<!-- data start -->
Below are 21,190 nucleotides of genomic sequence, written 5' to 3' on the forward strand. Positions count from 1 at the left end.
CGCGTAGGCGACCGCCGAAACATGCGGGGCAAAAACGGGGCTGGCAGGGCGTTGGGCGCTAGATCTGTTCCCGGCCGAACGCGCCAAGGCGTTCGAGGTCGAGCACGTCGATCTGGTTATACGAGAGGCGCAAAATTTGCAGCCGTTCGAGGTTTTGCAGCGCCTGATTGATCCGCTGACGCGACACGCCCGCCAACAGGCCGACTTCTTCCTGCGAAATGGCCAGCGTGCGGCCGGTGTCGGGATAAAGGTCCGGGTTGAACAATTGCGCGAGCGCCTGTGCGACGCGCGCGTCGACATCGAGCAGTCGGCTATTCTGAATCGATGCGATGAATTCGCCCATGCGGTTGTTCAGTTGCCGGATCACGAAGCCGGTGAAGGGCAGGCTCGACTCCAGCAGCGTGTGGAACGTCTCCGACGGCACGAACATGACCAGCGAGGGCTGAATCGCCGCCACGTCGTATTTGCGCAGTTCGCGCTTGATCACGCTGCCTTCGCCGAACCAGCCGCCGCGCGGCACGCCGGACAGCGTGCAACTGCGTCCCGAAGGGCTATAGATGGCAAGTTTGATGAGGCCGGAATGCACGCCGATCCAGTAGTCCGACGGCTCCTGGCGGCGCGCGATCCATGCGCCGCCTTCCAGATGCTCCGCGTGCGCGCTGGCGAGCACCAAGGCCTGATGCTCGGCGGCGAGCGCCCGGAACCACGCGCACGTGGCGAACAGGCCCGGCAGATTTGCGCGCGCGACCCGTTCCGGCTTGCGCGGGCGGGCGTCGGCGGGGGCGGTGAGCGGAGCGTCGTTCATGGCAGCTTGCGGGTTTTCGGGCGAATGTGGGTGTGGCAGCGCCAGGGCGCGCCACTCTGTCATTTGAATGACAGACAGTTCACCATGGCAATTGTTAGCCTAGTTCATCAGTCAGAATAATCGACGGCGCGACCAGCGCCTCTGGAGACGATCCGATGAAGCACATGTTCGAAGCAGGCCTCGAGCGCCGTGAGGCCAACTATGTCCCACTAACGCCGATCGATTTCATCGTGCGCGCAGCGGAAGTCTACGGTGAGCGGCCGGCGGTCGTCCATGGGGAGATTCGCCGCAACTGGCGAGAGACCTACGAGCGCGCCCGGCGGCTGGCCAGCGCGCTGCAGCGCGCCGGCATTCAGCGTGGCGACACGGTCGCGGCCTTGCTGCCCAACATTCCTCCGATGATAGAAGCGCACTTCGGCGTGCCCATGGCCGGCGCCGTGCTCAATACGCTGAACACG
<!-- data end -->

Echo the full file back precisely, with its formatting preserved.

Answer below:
Below are 21,190 nucleotides of genomic sequence, written 5' to 3' on the forward strand. Positions count from 1 at the left end.
CGCGTAGGCGACCGCCGAAACATGCGGGGCAAAAACGGGGCTGGCAGGGCGTTGGGCGCTAGATCTGTTCCCGGCCGAACGCGCCAAGGCGTTCGAGGTCGAGCACGTCGATCTGGTTATACGAGAGGCGCAAAATTTGCAGCCGTTCGAGGTTTTGCAGCGCCTGATTGATCCGCTGACGCGACACGCCCGCCAACAGGCCGACTTCTTCCTGCGAAATGGCCAGCGTGCGGCCGGTGTCGGGATAAAGGTCCGGGTTGAACAATTGCGCGAGCGCCTGTGCGACGCGCGCGTCGACATCGAGCAGTCGGCTATTCTGAATCGATGCGATGAATTCGCCCATGCGGTTGTTCAGTTGCCGGATCACGAAGCCGGTGAAGGGCAGGCTCGACTCCAGCAGCGTGTGGAACGTCTCCGACGGCACGAACATGACCAGCGAGGGCTGAATCGCCGCCACGTCGTATTTGCGCAGTTCGCGCTTGATCACGCTGCCTTCGCCGAACCAGCCGCCGCGCGGCACGCCGGACAGCGTGCAACTGCGTCCCGAAGGGCTATAGATGGCAAGTTTGATGAGGCCGGAATGCACGCCGATCCAGTAGTCCGACGGCTCCTGGCGGCGCGCGATCCATGCGCCGCCTTCCAGATGCTCCGCGTGCGCGCTGGCGAGCACCAAGGCCTGATGCTCGGCGGCGAGCGCCCGGAACCACGCGCACGTGGCGAACAGGCCCGGCAGATTTGCGCGCGCGACCCGTTCCGGCTTGCGCGGGCGGGCGTCGGCGGGGGCGGTGAGCGGAGCGTCGTTCATGGCAGCTTGCGGGTTTTCGGGCGAATGTGGGTGTGGCAGCGCCAGGGCGCGCCACTCTGTCATTTGAATGACAGACAGTTCACCATGGCAATTGTTAGCCTAGTTCATCAGTCAGAATAATCGACGGCGCGACCAGCGCCTCTGGAGACGATCCGATGAAGCACATGTTCGAAGCAGGCCTCGAGCGCCGTGAGGCCAACTATGTCCCACTAACGCCGATCGATTTCATCGTGCGCGCAGCGGAAGTCTACGGTGAGCGGCCGGCGGTCGTCCATGGGGAGATTCGCCGCAACTGGCGAGAGACCTACGAGCGCGCCCGGCGGCTGGCCAGCGCGCTGCAGCGCGCCGGCATTCAGCGTGGCGACACGGTCGCGGCCTTGCTGCCCAACATTCCTCCGATGATAGAAGCGCACTTCGGCGTGCCCATGGCCGGCGCCGTGCTCAATACGCTGAACACG